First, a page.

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Palantir CEO Alex Karp said billionaire investor Peter Thiel is right to question Google's decision to work in China, while abandoning military contracts in the U.S.
Google has faced renewed scrutiny from Thiel, a Trump supporter and Facebook board member, who said last month that the FBI and CIA should investigate the company to see if it has been "infiltrated" by foreign intelligence agencies.
By contrast, Karp said in an interview with Bloomberg that Palantir "doesn't work with adversaries of the US."
"Does the average American trust a platform company, including Google, to decide whether we should be the dominant player in AI?" Karp told Bloomberg. "Is that something we want to outsource to a small number of platforms in a very small part of the world, with people who are from a very narrow sliver of society?"
"I reject that, and I reject that a handful of people in Palo Alto are going to determine what the lawful execution of policy is," he added.
Last June, Google announced it would not renew a controversial contract with the Department of Defense after it expired in March. Under the contract, referred to as "Project Maven," Google partnered with the Pentagon to help it analyze and interpret drone videos using artificial intelligence. The work sparked a firestorm inside Google, prompting dozens of employees to resign in protest.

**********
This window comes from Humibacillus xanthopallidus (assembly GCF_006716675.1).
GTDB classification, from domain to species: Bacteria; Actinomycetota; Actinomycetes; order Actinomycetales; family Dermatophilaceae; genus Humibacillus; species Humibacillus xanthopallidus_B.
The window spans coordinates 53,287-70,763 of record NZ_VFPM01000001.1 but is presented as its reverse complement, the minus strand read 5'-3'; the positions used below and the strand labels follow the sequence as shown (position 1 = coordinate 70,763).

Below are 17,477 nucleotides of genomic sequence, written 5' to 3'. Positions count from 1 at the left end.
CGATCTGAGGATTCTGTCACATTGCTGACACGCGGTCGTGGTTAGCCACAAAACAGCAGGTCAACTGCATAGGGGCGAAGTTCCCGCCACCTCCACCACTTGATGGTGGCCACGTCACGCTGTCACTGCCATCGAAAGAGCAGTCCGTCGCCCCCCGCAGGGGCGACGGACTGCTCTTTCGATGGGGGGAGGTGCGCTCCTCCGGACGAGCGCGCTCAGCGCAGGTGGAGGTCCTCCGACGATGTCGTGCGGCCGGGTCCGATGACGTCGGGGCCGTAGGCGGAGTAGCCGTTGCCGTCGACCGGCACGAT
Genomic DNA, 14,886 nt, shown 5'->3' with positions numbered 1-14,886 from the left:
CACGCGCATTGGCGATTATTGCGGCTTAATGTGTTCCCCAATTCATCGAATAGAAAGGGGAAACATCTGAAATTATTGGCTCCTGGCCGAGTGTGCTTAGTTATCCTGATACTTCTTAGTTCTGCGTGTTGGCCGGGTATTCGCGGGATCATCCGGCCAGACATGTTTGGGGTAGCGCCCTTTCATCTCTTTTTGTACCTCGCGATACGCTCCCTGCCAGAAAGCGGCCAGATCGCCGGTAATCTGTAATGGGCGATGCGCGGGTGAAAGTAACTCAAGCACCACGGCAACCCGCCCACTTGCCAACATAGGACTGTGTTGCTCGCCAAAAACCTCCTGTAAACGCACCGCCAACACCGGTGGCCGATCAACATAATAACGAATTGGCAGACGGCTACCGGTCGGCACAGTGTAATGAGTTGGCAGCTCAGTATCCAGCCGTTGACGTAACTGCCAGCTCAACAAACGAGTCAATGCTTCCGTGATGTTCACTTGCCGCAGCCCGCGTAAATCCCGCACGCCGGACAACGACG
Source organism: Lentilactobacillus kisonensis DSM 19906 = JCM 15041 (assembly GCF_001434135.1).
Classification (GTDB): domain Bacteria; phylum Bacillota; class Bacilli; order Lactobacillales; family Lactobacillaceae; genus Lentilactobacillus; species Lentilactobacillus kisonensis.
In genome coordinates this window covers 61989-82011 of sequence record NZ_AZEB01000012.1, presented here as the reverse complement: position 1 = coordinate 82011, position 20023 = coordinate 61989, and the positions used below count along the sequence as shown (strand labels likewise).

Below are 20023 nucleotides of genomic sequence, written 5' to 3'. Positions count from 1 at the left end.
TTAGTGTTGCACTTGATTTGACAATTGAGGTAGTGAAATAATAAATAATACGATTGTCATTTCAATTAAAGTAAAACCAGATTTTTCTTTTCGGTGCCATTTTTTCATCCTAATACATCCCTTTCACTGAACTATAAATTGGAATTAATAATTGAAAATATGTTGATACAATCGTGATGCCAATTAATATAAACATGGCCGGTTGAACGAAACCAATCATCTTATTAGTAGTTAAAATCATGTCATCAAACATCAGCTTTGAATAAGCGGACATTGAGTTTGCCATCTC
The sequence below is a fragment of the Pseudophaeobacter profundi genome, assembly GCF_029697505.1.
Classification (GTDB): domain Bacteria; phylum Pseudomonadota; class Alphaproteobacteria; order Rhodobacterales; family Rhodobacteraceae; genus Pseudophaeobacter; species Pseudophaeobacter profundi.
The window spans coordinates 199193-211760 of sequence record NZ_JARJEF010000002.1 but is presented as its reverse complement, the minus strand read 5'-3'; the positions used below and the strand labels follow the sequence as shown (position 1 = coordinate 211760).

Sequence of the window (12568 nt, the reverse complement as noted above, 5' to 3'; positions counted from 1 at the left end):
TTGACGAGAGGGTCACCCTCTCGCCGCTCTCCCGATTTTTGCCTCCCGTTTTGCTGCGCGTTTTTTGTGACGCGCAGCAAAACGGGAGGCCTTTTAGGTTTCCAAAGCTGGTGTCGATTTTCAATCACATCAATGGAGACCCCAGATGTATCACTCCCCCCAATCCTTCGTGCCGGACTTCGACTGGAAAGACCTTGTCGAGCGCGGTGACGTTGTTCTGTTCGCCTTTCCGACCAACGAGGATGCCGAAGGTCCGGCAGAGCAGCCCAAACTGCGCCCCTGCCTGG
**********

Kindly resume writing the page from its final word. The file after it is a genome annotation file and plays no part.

At the same time, Google has sought to make inroads into China, through a number of AI, cloud computing and hardware projects. The company has repeatedly denied that it works with the Chinese military.
Those moves prompted Thiel to refer to Google's work in China as "seemingly treasonous." The comments caught the attention of President Donald Trump, who said his administration would look into Thiel's claims.
Many experts have downplayed Thiel's concerns, including Trump's national economic advisor, Larry Kudlow, who said: "I meet with Google, I meet with Google's CEO on a regular basis. I think they're working for America, for our military, not for China."
Karp has been a vocal critic of the very community his company is a part of in the past. He criticized Silicon Valley companies for refusing to work with the federal government, while "selling their products that are adversarial to America."
Palantir, which is reportedly eyeing an IPO in 2020, was founded in 2004 by Karp, Thiel and other ex-Stanford students. The company develops defense and intelligence products, as well as corporate management software.